The BeyondTrust solution portfolio covers the full spectrum of PAM. You can start with any solution and add others for additional controls and synergies. BeyondTrust Password Safe integrates password management and session control. The system can identify accounts with elevated privileges, record sessions, and manage sessions in real time. The system can also discover hardcoded passwords and eliminate them from application source codes and scripts.
A noteworthy feature of BeyondTrust Password Safe is its SSH key management subsystem. The developers have incorporated secure SSH session keys into the security loop alongside account passwords. This ensures that SSH keys are stored securely and updated automatically. SSH sessions are recorded and logged similarly to sessions using other protocols and can be monitored in real time. Licensing is based on assets, not user count, which further sets it apart.
Notable features of BeyondTrust Password Safe include:
- Integration with BeyondInsight ecosystem: Offers advanced TI capabilities.
- API for Seamless Integration: Connects systems and apps to the SSO system.
- Role-Based Access Control: Includes Active Directory and LDAP integration.
- Agentless Deployment Capability: Simplifies installation and management.
- Support for the Just-in-Time Concept: Grants privileges based on context.
CyberArk Privileged Access Manager
CyberArk Privileged Access Manager provides centralized policy management tools, including options to configure password complexity and renewal frequency. The system ensures users cannot directly connect to target resources; all privileged user actions occur within a secure and isolated session. CyberArk Privileged Access Manager can automatically identify and incorporate unprotected or lost privileged accounts.
The product detects anomalous behavior and indicators of compromise (IoC) while blocking unauthorized actions based on policies. It can work on endpoints that are not constantly connected to the corporate network. It also offers unified security policies and the ability to monitor privileged user actions. This PAM solution operates without VPN tunnel or agent installation.
Licensing is based on user count. This solution is not cheap, but you get what you pay for.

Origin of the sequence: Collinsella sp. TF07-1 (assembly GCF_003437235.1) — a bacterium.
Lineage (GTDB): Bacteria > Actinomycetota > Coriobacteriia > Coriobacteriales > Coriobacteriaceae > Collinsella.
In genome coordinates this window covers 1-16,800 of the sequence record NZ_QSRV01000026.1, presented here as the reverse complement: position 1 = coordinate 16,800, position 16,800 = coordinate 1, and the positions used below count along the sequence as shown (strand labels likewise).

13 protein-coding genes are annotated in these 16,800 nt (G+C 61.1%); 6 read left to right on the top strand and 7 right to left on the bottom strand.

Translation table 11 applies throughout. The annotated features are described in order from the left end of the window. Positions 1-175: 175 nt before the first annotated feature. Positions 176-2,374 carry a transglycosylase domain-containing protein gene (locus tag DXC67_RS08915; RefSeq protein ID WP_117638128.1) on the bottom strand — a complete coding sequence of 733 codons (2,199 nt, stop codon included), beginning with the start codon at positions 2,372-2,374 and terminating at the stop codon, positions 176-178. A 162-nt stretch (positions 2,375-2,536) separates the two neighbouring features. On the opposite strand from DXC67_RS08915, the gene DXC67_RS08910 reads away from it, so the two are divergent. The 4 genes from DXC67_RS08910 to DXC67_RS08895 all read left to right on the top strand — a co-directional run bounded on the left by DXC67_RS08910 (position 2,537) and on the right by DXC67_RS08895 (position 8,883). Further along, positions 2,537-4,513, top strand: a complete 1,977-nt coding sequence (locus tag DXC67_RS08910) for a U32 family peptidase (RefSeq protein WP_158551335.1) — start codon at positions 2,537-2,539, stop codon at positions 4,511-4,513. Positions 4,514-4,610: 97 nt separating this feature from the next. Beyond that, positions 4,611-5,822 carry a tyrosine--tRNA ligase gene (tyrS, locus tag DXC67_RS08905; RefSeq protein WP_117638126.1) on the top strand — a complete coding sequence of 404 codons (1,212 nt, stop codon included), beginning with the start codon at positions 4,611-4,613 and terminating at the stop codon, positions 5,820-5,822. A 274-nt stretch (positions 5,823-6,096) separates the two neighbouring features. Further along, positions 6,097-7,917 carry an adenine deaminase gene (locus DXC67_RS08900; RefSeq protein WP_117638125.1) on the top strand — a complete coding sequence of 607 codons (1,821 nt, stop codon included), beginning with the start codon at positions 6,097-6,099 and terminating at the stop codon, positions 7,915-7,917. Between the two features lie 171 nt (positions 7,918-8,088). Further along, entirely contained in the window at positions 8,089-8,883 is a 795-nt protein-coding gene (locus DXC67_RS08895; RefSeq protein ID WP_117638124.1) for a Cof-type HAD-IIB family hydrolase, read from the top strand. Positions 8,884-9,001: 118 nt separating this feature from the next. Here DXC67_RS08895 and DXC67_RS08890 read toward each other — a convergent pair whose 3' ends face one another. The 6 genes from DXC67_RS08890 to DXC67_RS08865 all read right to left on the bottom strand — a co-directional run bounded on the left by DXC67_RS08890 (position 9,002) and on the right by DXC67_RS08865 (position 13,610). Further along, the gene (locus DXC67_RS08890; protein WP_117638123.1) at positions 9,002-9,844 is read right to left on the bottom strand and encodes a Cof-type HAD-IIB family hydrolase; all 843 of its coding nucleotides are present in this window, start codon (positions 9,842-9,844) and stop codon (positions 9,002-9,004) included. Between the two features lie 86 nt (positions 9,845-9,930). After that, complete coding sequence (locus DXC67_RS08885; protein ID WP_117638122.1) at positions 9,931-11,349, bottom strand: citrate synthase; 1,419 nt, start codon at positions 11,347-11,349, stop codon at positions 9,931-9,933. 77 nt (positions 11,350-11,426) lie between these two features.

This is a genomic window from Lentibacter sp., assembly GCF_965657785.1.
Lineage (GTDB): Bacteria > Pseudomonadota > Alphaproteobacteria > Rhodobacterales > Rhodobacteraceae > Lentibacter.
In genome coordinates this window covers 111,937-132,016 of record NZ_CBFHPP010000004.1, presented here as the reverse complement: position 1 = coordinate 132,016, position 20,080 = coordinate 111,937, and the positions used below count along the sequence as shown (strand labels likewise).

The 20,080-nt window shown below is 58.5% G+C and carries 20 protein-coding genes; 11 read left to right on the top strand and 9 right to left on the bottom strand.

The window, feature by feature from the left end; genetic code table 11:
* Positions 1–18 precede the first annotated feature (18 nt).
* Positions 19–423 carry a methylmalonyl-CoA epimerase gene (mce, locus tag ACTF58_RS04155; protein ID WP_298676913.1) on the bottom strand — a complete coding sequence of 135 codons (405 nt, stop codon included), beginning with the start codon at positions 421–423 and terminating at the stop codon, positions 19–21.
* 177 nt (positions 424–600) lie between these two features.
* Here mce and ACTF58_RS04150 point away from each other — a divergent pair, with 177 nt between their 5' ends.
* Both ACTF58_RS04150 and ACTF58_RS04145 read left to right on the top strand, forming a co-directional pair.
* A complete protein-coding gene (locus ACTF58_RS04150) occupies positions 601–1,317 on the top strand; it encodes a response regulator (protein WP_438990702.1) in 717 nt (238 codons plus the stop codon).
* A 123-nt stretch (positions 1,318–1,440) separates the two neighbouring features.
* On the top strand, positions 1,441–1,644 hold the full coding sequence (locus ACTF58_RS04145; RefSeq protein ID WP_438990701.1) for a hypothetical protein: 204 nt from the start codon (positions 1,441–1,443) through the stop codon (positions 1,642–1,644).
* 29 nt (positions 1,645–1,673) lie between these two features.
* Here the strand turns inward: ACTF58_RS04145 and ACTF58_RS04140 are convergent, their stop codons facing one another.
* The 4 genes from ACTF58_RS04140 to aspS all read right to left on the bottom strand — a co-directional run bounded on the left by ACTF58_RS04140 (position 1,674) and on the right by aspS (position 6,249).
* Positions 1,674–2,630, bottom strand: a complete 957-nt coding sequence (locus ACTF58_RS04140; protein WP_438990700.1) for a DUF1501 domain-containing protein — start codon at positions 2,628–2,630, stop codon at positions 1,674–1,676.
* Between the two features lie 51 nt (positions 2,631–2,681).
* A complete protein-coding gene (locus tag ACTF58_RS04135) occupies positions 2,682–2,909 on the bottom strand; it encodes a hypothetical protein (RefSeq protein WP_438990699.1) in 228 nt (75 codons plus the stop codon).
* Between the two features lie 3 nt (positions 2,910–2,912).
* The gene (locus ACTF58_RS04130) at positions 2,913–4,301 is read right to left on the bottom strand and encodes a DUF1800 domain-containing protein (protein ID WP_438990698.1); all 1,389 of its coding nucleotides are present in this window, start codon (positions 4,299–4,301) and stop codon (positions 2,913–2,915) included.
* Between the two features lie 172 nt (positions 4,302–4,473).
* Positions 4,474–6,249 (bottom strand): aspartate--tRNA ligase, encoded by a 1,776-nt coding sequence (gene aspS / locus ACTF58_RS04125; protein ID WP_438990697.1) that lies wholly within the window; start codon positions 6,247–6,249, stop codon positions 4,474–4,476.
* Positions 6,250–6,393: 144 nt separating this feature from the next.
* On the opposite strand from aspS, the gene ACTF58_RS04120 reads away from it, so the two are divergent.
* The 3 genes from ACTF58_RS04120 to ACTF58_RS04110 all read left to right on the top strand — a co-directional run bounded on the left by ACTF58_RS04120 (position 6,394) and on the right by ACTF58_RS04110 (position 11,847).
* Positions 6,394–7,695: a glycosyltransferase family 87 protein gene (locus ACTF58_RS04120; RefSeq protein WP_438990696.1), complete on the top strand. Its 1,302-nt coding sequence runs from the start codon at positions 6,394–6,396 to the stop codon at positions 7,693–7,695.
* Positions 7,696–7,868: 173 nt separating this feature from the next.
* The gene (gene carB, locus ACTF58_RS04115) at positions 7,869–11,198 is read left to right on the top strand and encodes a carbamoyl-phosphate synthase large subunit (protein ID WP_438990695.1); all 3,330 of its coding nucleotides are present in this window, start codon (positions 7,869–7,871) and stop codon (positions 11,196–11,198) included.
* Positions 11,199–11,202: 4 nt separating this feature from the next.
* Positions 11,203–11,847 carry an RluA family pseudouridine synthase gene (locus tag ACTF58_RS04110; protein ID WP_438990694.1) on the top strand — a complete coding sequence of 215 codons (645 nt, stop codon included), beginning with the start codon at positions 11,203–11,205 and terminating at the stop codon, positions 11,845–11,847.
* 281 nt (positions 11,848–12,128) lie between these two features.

These are the key features of CyberArk Privileged Access Manager:
- Adaptive MFA and SSO systems: Enhances security and streamlines access.
- Tamper-Resistant Storage: Safeguards privileged account data.
- Web Portal: Secure user authentication without VPN.
- Deployment Flexibility: Choose on-premises or public cloud.
- SOC 2 Type 2 Certified SaaS Model: Ensures a high level of trust and security.
Delinea Secret Server
Delinea now offers an extensive array of PAM tools, following its acquisition of Thycotic and Centrify (both known for their PAM systems). At the core of Delinea’s PAM ecosystem lies Secret Server, which initiates, proxies, monitors, and records privileged user sessions. The system features a secure repository for storing encrypted credentials and offers advanced password management capabilities.
Delinea Secret Server can automatically discover privileged accounts and applications with elevated permissions. The system employs an RBAC model that allows for the flexible administration of connection requests from external users, such as contractors, freelancers, and employees outside the security perimeter. The product can be deployed within your infrastructure (on-premises) or as a cloud service (SaaS). Pricing is comparable to competing products.
Here’re Delinea Secret Server’s top features:
- Flexible Scaling: Easily scales from small PAM clusters to large, distributed solutions.
- Out-of-the-Box Integration: Works well with databases, apps, and network devices.
- Extended PAM Concept: Treats all users as privileged.
- Access Request Management: Both manual and automatic options are available.
- Behavioral Analysis Module: Integrates with SIEM systems for enhanced security.
Pricing for each of the three PAM vendors previously mentioned is determined based on various factors, including deployment scale, customization requirements, and desired support level. To obtain a detailed quote, we recommend reaching out to the vendor(s) you’re most interested in to discuss your specific requirements.
The careful evaluation of PAM solutions — considering factors such as ease of use, scalability, compatibility with your organization’s existing IT infrastructure, and pricing options — can empower you to select the software that best aligns with your organization’s specific needs. By investing time into choosing the right PAM software, you lay a solid foundation for a secure and resilient organization, prepared to face the ever-changing cybersecurity threat landscape.
Benefits of Privileged Access Management
There are several benefits to implementing privileged access management. Top benefits include lowered risk of unauthorized access, better visibility and control, centralized access management, more operational efficiency, improved incident response, consistent regulatory compliance, and simplified third-party access. We’ll dive deeper into each of these advantages below: